What to give my 2 year old for allergies
Unfortunately, penicillin allergies can be harder to diagnose than most parents can imagine. A study in the journal Pediatrics found that children whose parents said they had penicillin allergy based on family history or what the researchers referred to as low-risk symptoms (rash, itching, vomiting, diarrhea, runny nose, and cough) did not own an allergy to penicillin.
For one thing, there is often the confusion as to whether a kid is actually having an allergic reaction or simply has a viral rash.
Roseola, for example, is a classic viral infection that causes fever for several days and is followed by a rash once the fever breaks.
There are also some drug reactions that can cause rashes that are not antibody-mediated.
These cell-mediated, delayed hypersensitivity reactions often happen when the kid is taking an antibiotic and also has a viral infection. This type of morbilliform drug rash may be itchy as is often described as "widespread pink-to-salmon-colored macules and papules that generally start on the head, neck, or upper trunk then spread symmetrically downward and become confluent."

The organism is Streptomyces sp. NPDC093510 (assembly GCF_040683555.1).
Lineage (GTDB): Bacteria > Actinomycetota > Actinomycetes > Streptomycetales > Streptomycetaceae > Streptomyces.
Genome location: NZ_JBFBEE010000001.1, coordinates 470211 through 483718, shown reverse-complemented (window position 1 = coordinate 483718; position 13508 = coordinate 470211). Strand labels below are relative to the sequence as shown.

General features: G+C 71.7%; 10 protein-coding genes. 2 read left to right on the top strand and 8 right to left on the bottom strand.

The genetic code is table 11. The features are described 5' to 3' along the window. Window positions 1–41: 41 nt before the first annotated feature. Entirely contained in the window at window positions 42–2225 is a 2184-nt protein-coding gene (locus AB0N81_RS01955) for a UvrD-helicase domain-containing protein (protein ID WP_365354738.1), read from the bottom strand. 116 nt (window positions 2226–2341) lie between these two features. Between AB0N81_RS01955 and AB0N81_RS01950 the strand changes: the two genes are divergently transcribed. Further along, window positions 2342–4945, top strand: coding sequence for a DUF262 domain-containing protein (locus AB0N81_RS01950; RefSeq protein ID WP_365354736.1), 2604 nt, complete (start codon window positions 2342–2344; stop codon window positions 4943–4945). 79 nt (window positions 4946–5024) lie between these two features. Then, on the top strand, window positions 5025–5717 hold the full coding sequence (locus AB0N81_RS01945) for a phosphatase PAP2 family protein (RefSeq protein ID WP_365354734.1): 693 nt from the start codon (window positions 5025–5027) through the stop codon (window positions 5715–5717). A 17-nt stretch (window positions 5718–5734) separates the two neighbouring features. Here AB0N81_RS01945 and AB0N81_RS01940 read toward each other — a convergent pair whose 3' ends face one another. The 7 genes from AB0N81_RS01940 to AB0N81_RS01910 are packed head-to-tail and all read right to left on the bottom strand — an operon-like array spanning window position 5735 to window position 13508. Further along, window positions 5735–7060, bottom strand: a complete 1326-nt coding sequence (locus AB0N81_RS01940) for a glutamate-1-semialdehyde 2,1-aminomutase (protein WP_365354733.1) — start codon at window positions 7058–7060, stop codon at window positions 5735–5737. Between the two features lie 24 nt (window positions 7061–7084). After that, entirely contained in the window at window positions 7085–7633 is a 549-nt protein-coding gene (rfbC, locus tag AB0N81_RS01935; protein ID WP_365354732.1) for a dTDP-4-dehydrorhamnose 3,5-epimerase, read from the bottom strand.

And remember that even if your kid is having a true allergic reaction, it could be caused by something else and his taking penicillin could be a coincidence. Numerous other things besides penicillin can trigger allergic reactions and hives, including:
- Other medications
- Additives in foods or medications, such as the food dye tartrazine (Yellow No.
- Infections, especially viral infections
- Foods, especially peanuts, eggs, tree nuts, milk, shellfish, wheat, and soy
- Exposure to heat, freezing, or water, regardless of temperature
- Insect bites and stings
- Dermographism, physical urticaria in which hives are triggered by stroking or scratching the skin
If your kid is already allergic to several antibiotics or if you would love to confirm whether or not your kid is really allergic to penicillin, a pediatric allergist might act out allergy skin testing to assist with the diagnosis.
In addition to stopping the penicillin that might be triggering your child's allergic reaction, your kid will likely be treated with an antihistamine, such as Benadryl (diphenhydramine), to relieve symptoms of hives and itching.
Getting assist for allergies
See a GP if you ponder you or your kid might own had an allergic reaction to something.
The symptoms of an allergic reaction can also be caused by other conditions.
A GP can assist determine whether it’s likely you own an allergy.